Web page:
The seductive world of fabric SLASHING!

A simple guide to creating fabulous fabric manipulation samples or products…

Helen’s Hot Pink Haberdashery Process No.1

The Seduction World of Fabric SLASHING

As a Director of Hot Pink Haberdashery I find myself spending most of my time online, preparing orders or working with numbers, yet my original training and real passion is a creative one. Trained as a Textile designer, a skill I use at to source, buy and prepare fabric collections, I feel I could utilise further for the good of our customers. Therefore I have embarked on a process of creative Fabric Manipulation in order to share my passion for creative textiles processes with customers and other crafters to generate ideas and inspire future makes!

My first one I found very seductive, hence the title. It’s easy and stress free, yet the results are incredible. Fabric SLASHING.

You need very little resources:

Scraps of fabric of a variety of textures, colours and sizes. Small pieces work best. Fabric scraps

One piece of fabric that will show on the front and back of your slashing. A pattern or plain fabric is equally effective. This needs to be double the size of your finished result. A sewing machine and a pair of small sharp scissors.

Fabric Slashing Decorative Technique
  Begin layering up your fabric scraps onto half of your fabric piece

Step 1

As the picture shows, begin laying your fabric scraps (any shape, colour or fabric type) onto one side of your base fabric. This is because this fabric will be folded.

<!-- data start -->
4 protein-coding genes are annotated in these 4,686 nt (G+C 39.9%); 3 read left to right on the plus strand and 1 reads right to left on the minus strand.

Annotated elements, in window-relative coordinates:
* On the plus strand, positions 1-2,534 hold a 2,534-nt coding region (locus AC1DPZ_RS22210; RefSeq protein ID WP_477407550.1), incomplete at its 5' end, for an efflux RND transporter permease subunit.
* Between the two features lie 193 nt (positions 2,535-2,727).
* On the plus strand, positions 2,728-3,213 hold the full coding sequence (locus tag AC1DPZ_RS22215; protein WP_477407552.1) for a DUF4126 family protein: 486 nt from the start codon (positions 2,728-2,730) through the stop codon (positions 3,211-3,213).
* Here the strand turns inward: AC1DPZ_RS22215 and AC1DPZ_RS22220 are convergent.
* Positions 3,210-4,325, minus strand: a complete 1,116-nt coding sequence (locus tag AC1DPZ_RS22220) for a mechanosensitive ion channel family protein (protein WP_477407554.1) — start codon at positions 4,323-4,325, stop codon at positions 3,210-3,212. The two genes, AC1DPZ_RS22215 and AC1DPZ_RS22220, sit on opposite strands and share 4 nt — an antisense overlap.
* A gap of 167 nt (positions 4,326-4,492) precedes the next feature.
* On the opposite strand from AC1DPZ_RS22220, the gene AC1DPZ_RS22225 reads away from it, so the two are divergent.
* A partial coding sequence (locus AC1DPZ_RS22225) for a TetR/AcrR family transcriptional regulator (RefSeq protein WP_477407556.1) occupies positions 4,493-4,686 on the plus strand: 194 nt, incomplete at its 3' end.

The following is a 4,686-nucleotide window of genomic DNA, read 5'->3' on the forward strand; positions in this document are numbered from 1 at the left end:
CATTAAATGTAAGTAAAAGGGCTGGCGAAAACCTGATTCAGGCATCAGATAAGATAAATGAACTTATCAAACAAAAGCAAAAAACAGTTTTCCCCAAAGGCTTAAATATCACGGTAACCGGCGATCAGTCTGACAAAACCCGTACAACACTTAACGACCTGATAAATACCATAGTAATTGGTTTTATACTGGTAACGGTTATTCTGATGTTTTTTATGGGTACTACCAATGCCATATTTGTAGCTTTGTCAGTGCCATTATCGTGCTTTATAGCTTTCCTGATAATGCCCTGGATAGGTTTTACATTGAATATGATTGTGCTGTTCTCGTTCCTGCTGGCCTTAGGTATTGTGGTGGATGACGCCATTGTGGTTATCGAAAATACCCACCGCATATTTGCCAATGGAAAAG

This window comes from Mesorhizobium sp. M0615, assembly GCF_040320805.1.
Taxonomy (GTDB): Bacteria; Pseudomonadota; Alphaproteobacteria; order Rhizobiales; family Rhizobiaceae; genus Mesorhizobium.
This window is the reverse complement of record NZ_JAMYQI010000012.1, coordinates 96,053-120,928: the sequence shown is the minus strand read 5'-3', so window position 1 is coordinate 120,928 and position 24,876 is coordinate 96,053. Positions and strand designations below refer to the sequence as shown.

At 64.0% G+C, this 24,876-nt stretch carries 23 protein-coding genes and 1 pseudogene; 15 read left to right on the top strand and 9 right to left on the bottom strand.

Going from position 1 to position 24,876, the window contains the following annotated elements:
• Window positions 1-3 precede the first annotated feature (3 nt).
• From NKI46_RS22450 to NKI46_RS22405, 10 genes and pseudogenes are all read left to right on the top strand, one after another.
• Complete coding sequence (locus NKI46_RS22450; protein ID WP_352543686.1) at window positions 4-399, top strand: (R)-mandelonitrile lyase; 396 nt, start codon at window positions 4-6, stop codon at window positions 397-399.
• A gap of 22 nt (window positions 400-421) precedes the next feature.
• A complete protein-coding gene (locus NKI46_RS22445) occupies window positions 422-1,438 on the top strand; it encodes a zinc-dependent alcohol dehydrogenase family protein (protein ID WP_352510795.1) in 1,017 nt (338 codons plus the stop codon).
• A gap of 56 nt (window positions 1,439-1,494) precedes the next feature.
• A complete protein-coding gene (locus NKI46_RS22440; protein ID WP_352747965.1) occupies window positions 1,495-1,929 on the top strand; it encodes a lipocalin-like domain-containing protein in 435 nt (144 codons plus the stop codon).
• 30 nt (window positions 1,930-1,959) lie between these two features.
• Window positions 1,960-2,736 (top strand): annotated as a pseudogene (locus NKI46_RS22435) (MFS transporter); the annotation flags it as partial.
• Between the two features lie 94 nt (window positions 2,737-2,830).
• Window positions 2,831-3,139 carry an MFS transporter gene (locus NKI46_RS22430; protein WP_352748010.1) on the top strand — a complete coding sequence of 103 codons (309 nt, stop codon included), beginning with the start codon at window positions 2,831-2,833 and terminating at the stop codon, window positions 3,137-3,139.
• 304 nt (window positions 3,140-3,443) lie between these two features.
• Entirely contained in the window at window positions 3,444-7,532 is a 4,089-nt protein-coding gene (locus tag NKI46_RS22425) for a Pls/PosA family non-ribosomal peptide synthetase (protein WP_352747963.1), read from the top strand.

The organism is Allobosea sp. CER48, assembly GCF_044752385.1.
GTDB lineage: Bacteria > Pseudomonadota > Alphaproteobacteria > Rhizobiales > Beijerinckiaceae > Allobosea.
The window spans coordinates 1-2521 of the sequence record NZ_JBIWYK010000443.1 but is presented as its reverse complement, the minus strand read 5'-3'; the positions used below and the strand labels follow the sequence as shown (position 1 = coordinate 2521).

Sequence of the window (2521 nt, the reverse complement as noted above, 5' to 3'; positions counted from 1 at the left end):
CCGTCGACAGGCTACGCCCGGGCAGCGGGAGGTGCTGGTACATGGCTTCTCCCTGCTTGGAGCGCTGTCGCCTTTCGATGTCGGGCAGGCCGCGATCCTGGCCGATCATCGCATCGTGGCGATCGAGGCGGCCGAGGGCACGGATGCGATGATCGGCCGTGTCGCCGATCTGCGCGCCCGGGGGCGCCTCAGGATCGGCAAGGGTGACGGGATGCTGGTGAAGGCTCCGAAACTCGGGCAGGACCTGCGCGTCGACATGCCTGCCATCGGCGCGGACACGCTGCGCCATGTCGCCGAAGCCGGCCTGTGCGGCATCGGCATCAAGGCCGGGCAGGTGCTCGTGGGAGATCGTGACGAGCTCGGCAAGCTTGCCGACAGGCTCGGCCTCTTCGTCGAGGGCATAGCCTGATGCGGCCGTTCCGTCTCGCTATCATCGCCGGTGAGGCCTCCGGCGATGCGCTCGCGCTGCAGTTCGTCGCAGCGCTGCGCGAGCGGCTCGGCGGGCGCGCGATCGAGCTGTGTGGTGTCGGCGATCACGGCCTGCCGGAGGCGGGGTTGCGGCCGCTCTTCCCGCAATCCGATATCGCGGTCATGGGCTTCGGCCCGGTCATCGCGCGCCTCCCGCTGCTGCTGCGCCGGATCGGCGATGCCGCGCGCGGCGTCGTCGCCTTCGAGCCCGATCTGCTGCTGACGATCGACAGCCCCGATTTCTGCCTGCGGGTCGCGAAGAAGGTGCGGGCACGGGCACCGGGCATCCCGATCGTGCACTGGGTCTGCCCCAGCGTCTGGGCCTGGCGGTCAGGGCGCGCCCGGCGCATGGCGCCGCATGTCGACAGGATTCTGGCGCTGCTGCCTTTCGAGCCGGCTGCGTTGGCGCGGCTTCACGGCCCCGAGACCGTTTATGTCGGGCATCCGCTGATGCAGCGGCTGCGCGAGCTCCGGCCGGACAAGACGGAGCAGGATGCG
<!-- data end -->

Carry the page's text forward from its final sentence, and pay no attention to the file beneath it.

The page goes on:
Possible fabric choices

Step 2 Continue to layer

Layering fabric scraps
Continue layering the scraps until you have at least 8 layers.

Step 3 Once you have a whole heap of fabrics layered onto your base. Fold the fabric in half to cover your pile of scraps.

Step 4 Press/iron vigorously to flatten the layers down. With a sewing machine, then straight stitch around the edges of the fabric to make an enclosed parcel. Step 5 Now using the same stitch, sew your design onto the fabric. This can be straight lines, curves or whatever you wish, but stitch lines need to be close together (you are creating tram lines that you will eventually cut between). I decided to follow the pattern on the fabric and stitch along the stripes horizontally.

Stitching straight stitch
Stitch your design using straight stitch onto the fabric. You must sew two lines close together.

Step 6 Once your design is stitched, you will need a sharp pair of small scissors. Begin cutting through all of your layers except the bottom one, to reveal the colourful scraps underneath.

Fabric slashing
Cut through all the layers to reveal the texture and colour beneath.

Continue this process to further reveal the under layers. Tease out the scraps if necessary.

Once this is complete, to finish off the sample, embrace the texture it creates by increasing the surface friction and therefore further fraying the fabric and revealed pieces. You can do this by hand washing the surface vigorously with washing up liquid, bashing the fabric against a brick wall, putting it in the tumble dryer, or any other method you fancy.